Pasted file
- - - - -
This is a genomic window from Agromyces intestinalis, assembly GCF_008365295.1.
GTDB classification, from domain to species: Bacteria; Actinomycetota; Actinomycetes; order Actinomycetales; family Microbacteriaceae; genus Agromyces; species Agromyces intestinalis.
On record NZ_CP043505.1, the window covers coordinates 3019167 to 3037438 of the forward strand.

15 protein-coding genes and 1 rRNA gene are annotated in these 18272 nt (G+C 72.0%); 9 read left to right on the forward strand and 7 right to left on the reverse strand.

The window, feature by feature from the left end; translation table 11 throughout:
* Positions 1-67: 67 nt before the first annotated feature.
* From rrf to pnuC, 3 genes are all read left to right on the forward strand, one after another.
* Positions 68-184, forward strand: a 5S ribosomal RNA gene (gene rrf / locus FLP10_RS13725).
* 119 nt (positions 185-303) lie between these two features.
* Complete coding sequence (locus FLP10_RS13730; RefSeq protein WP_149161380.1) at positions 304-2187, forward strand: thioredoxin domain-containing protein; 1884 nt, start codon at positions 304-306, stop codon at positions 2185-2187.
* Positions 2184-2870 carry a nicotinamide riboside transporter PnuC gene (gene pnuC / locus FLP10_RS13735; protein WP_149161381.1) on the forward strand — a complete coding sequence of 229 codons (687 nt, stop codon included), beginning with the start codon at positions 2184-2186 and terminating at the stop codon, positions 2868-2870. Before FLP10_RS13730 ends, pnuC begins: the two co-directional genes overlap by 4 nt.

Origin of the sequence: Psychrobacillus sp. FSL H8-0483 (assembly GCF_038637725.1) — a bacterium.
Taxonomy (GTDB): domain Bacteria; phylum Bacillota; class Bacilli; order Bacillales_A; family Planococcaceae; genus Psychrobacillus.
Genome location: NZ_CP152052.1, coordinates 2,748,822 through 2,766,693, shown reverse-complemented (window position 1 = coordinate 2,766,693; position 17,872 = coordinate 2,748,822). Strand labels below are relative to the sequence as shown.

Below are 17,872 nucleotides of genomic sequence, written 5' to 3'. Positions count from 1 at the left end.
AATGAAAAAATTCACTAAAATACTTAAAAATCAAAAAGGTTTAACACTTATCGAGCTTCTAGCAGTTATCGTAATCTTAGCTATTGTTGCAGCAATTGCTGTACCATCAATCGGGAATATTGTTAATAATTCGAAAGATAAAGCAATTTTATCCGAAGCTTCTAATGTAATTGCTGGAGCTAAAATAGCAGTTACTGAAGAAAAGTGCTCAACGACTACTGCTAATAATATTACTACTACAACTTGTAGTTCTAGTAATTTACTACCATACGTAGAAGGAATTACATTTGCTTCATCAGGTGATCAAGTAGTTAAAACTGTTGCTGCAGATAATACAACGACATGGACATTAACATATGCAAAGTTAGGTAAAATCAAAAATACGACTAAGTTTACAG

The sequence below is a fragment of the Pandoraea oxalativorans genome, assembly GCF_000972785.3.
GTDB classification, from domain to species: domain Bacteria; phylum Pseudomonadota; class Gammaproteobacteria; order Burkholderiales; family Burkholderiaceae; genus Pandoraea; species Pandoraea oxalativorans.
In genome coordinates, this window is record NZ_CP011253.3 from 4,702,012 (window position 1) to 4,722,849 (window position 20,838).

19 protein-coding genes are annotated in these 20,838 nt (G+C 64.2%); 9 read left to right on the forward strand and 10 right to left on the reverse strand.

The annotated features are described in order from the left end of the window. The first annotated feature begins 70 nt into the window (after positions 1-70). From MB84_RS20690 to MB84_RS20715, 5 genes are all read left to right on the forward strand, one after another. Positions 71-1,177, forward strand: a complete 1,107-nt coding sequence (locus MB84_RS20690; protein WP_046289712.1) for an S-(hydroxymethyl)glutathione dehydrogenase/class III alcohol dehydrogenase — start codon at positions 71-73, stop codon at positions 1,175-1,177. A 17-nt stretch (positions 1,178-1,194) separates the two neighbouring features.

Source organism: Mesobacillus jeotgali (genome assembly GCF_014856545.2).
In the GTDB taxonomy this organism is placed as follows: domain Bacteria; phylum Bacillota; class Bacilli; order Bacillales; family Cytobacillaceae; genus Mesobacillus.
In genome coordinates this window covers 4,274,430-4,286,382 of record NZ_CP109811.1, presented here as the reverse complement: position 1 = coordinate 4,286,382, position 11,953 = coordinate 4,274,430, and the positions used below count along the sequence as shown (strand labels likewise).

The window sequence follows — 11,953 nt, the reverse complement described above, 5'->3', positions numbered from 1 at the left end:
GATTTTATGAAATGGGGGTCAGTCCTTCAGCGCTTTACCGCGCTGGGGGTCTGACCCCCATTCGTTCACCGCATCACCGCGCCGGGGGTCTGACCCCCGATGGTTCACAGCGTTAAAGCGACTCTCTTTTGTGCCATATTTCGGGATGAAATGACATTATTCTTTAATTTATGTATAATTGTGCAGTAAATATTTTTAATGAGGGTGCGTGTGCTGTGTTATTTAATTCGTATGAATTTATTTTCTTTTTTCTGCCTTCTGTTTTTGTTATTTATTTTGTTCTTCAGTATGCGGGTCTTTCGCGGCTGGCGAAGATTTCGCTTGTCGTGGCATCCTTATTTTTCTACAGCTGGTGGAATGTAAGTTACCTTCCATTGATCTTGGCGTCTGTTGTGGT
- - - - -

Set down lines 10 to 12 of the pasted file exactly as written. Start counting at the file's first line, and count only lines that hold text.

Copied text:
* Complete coding sequence (locus FLP10_RS13730; RefSeq protein WP_149161380.1) at positions 304-2187, forward strand: thioredoxin domain-containing protein; 1884 nt, start codon at positions 304-306, stop codon at positions 2185-2187.
* Positions 2184-2870 carry a nicotinamide riboside transporter PnuC gene (gene pnuC / locus FLP10_RS13735; protein WP_149161381.1) on the forward strand — a complete coding sequence of 229 codons (687 nt, stop codon included), beginning with the start codon at positions 2184-2186 and terminating at the stop codon, positions 2868-2870. Before FLP10_RS13730 ends, pnuC begins: the two co-directional genes overlap by 4 nt.

Origin of the sequence: Psychrobacillus sp. FSL H8-0483 (assembly GCF_038637725.1) — a bacterium.